I proudly post this pin.
I can say FINALLY! And BRILLIANT. And CHILLING. And WELL DONE.
I’m not usually into pre-movie-hypes. But, I confess, I desperately wanted to see The Hunger Games…a long, long time before it was released. What can I say? I’m an avid fan of the books. But pre-movie-hypes, I’ve noticed, are sometimes deadly. Expectations are built higher and higher. Excitement overflows. Obsession is…near(I’ll leave it at “near”). And when the movie finally makes it to the big screen, half the time it brings the fans off their rollercoaster of anticipation and dumps them in disappointment. That’s a reality. Especially when the movie is made from a well-known, much-loved book. Let’s face it: movies are never completely the same as the books. So I went to watch this movie—excited and worried all at once. It could be great… It could ruin the book…
I loved it.
From the first few seconds, I loved it. I loved the shaky camera effect (although, to be truthful, I was concerned about getting seasick). I think that really brought out the feeling of District 12—a really poor, desolate, hard place. And, as the movie continued, I realized we were seeing everything (beginning to end) from Katniss Everdeen’s eyes. No wonder they used a shaky camera. Nothing’s completely flat when you’re running. And Katniss spends most of the movie running.
The Capitol was incredible. They really captured what Suzanne Collins (the author of the trilogy) was trying to say in her books. In the Capitol they’re high-tech, they’re fashionable (yes, that’s what they call themselves), they’re never starving, they have everything at the tip of their fingers. And they see nothing wrong with that. They don’t doubt the government. They accept whatever their dictator says as being good and right. Hence the whole film is about the Capitol and its giddy people and how they don’t see anything wrong with having a competition called the Hunger Games. To the Capitol, it simply isn’t real.
The movie kept amazingly close to the book. Usually movies wander a fair bit from the original story in the books, but The Hunger Games hugged close. Of course they cut some elements and scenes and details. But how could they not? The movie is already 2 and half hours. If they’d kept everything from the books the movie would take days to watch. I was satisfied with the cuts, though a little disappointed in places. No Madge. No real focus on the Avoxes. The time in the arena moved much faster. Instead, they added in more from the Gamemakers side. We saw the control room (incredibly high-tech!) and more of Seneca Crane, the Head Gamemaker (who is little more than a name in the books). I really loved that. It was a peek into what we’d only imagined.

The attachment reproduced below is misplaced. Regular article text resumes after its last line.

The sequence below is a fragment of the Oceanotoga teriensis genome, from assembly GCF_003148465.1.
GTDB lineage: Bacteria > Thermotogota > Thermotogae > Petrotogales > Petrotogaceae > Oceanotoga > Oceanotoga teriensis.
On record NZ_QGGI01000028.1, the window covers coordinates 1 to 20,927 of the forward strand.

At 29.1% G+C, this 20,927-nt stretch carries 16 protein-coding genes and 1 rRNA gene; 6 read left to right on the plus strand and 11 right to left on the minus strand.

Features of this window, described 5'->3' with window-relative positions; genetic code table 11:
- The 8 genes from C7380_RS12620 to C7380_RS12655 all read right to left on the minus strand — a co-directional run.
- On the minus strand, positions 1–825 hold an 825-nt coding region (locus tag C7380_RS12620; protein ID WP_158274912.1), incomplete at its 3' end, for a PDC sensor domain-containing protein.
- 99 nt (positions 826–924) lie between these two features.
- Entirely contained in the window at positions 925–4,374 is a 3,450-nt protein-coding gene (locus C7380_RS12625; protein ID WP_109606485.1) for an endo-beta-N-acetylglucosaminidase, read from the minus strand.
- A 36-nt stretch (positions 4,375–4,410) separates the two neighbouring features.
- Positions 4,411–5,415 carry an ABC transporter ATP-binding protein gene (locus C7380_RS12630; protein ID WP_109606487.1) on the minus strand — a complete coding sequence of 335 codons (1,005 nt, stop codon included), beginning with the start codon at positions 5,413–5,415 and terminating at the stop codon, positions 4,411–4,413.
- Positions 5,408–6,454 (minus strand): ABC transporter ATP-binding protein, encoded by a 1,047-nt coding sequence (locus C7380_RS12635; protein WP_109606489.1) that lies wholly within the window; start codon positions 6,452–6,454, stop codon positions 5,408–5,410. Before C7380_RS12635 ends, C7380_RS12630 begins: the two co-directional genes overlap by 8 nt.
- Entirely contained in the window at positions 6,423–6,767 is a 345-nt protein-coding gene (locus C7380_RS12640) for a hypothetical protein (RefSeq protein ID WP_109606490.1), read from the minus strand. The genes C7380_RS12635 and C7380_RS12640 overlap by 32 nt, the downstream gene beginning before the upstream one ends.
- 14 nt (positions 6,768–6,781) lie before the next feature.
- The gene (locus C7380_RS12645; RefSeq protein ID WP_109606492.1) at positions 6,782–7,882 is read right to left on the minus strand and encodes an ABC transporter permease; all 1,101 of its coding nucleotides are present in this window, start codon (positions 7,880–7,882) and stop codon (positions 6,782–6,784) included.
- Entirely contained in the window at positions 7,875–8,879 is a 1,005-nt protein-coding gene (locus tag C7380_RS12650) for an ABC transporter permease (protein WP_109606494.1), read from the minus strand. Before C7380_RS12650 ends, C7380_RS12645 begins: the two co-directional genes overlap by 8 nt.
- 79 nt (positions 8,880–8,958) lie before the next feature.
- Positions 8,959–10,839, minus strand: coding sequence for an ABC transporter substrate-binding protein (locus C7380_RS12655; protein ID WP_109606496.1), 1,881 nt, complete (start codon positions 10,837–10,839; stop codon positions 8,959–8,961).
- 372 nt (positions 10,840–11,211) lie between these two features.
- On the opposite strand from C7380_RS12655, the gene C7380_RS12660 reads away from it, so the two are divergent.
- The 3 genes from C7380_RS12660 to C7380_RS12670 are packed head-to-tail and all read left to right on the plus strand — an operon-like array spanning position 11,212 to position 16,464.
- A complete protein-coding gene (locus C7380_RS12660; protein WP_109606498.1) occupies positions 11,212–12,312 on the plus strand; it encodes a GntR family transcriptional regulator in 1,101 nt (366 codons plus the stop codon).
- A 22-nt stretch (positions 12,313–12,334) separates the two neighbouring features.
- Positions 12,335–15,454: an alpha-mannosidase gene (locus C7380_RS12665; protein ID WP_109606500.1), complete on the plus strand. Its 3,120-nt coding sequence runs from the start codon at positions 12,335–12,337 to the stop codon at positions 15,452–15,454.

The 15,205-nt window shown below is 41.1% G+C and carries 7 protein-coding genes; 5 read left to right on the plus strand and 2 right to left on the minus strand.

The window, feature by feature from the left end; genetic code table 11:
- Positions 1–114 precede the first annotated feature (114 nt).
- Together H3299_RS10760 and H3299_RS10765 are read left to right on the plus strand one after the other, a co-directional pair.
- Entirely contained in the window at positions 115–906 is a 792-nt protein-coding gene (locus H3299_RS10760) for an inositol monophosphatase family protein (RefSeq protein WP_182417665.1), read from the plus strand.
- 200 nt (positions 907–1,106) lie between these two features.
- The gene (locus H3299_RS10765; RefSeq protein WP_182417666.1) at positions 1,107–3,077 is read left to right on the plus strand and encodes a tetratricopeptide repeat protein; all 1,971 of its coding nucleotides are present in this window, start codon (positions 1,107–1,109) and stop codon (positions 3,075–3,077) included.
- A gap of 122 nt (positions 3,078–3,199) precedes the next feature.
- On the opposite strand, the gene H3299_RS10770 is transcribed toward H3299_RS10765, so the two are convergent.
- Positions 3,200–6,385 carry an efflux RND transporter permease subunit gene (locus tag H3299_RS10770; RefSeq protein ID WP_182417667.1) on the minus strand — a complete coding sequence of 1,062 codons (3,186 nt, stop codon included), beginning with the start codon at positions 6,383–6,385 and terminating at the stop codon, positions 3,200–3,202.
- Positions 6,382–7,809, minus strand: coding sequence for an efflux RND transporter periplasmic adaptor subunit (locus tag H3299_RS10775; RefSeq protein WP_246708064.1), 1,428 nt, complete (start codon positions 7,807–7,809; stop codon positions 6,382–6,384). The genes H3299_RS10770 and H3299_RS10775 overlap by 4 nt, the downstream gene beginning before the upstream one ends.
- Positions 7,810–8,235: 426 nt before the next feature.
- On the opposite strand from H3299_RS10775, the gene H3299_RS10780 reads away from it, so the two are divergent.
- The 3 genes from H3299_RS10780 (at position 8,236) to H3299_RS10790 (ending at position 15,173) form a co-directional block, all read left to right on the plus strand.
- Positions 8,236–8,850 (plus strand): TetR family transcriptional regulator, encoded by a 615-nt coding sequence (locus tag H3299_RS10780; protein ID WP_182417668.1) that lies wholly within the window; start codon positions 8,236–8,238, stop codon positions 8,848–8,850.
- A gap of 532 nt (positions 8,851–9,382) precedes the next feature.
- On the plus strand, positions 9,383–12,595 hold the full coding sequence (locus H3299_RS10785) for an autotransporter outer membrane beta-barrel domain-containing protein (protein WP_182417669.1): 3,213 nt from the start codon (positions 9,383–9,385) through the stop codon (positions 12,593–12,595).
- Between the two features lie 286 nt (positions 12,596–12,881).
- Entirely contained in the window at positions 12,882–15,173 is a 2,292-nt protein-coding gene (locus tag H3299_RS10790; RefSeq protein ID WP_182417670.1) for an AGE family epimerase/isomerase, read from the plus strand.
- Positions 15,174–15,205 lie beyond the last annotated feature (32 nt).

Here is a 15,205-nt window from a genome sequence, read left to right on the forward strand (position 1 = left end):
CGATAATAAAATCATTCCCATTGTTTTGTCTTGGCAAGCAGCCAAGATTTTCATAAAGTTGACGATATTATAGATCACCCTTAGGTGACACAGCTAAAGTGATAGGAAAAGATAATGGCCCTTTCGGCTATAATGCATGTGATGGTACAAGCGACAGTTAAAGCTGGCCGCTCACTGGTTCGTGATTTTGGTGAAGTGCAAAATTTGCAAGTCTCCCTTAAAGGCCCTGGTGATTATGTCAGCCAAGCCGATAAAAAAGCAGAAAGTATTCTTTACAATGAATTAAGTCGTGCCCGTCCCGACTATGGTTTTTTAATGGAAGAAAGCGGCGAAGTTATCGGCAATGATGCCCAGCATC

They chose amazing actors to star in this movie. And those actors pulled off their parts with precision and reality and talent and amazing insight. I expected more dialogue though. I expected a little more interaction, especially between Katniss and Rue. On the other hand, I think the movie expressed Prim (Katniss’ little sister) perfectly and really added to what the book had said about her. The romance wasn’t as intense as I thought it would be (romance not being my cup of tea, I liked that!). And the Careers…I really think they did the Careers well. Chilling. Unbelievable. Horrifying. But understandable all at the same time.
And the ending…no, I’ve let out too many spoilers already. Least to say, the ending was amazing, following the book with only a few veers and excellent extra touches.
But I will give a small warning here. This is a disturbing movie. It’s just as disturbing as the books. My advice would be to read the books before watching the movie. Not only will the movie be extra special, you’ll understand a lot more back-story and the characters will become even more relatable and alive. But you know what? The movie is supposed to be disturbing. It’s supposed to make you think, make you consider. It’s not a frilly movie. It’s about a future world. It takes some things (like reality tv for instance) and puts them in a future setting and then magnifies them. The movie is about corrupt governments and cruelty and even history. It’s a repeat of history. The ancient Romans did the gladiators and the arenas and blood-thirsty citizens watched and cheered. The Roman Emperor decided who lived and who died at the end. The Capitol is corrupt and cruel and, when the movie begins, there is nothing the people can do about it. They are forced to watch their children to die in televised arenas as a warning against disobeying their corrupt government.
If our history is disturbing, what makes us think our future might not be disturbing too?
I definitely would recommend this movie for mature audiences. Don’t take young children to watch it. The themes are ones that need to be chewed on and thought out. While it was graphic, it wasn’t anything beyond what movies usually are today. I wasn’t surprised. But it was awful, it was bitter, it was scary. But it’s supposed to be.
The Hunger Games is a brilliant, gripping book. The movie follows in its footsteps. I love both and I stand in awe of such brave writing. It is an amazing telling of a story that needs to be heard.
See mime’s part of the review… May the Odds be Ever in your Favour.